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Lewis Hamilton rides into Monaco on his personalised motorbike ahead of Grand Prix as he aims to increase his Formula One championship lead

Lewis Hamilton rides into Monaco on his personalised motorbike ahead of Grand Prix as he aims to increase his Formula One championship lead .

The Monaco Grand Prix is one of the most glamorous events of the sporting year, and amidst the glitz and riches on show, it takes something to stand out.

Step forward F1 world champion Lewis Hamilton, who glided into the paddock on Wednesday on his bright red, custom built motorbike.

The Mercedes driver rode his special edition LH44 MV Agusta Dragster RR onto the Monte Carlo circuit, where first practice for the 2018 race will begin on Thursday.

The MV Augusta – featuring Hamilton’s own branding, such as the No 44 which also emblazons his F1 car – is frequently ridden to races by Hamilton, but at Monaco looks especially at home.

After his arrival, Hamilton spent time signing autographs and taking selfies with fans, as did his fellow racers, including Ferrari’s Sebastian Vettel and Daniel Ricciardo of Red Bull.

Vettel and Hamilton are set for a close title race this year, with the Brit leading the driver’s standings with 95 points after victory at the Spanish GP, but Vettel within striking range on 78 in second.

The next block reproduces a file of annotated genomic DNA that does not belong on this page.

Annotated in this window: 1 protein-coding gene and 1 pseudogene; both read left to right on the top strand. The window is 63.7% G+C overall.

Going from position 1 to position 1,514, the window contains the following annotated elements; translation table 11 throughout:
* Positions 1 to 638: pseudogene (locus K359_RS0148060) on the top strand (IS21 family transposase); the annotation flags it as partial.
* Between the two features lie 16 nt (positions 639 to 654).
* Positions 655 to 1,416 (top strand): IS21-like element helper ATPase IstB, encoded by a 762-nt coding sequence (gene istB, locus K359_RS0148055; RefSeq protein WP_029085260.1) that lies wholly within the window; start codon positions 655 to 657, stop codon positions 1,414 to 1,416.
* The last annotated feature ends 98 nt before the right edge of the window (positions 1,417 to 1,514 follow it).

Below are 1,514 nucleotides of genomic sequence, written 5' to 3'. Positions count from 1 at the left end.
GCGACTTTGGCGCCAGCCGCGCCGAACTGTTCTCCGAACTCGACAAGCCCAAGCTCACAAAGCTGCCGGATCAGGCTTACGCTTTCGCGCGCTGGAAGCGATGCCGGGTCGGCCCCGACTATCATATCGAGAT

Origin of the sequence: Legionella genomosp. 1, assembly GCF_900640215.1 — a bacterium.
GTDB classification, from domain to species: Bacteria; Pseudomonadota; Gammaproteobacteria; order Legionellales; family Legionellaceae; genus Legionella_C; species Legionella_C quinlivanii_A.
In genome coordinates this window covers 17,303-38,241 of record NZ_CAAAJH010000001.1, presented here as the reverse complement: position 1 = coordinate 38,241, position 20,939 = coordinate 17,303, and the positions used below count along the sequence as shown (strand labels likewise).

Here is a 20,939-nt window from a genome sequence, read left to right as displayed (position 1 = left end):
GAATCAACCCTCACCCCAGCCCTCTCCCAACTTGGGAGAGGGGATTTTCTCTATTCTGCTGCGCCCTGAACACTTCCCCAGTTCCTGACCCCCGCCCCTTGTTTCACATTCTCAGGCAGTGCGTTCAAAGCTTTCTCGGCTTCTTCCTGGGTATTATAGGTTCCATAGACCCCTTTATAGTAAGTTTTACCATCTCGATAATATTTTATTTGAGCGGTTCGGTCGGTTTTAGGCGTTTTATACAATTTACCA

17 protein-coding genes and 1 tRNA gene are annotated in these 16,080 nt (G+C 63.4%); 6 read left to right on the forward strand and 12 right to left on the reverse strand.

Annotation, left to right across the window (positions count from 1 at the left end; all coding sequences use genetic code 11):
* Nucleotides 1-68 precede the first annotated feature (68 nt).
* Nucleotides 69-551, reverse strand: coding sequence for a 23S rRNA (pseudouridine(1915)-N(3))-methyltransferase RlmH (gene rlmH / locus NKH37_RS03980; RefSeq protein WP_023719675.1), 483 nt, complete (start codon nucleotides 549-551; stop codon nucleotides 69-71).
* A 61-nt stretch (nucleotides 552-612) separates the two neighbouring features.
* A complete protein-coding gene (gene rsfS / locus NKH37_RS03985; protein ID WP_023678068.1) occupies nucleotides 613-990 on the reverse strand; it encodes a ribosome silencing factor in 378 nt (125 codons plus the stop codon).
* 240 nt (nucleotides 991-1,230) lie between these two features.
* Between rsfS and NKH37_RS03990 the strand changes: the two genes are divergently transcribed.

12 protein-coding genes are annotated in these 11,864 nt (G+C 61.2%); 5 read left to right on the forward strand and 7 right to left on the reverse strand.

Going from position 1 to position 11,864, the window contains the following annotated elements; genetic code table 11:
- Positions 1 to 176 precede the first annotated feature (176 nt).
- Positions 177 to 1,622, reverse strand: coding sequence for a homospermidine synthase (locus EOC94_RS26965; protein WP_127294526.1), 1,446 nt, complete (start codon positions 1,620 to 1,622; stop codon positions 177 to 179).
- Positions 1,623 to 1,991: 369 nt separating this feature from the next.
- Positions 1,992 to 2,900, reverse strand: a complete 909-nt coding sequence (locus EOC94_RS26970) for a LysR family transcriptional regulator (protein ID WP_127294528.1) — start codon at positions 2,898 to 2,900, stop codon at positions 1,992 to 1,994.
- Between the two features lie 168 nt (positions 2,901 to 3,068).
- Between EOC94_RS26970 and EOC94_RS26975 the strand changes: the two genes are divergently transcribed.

They sat next to each other at the press conference on Wednesday, where Vettel – who finished fourth at Barcelona after a strategy error as Hamilton went on to win – admitted Ferrari have to improve to catch Mercedes.

‘It’s fair to summarize Barcelona wasn’t a good race for us. We fell a bit behind,’ Vettel said. ‘Time will tell if we’ve found a good direction.’

Hamilton meanwhile is cautious despite the win in Spain. Ferrari have been quicker over individual laps than Mercedes this year, and with qualifying so crucial on the tight Monaco circuit, the Brit is anticipating a tough fight.

‘I anticipate it’s going to be a difficult weekend and we may not have the pace of the others,’ Hamilton said. ‘I think we’re working the right direction. But it is up and down. The first five races are always very difficult. It’s a learning curve.’

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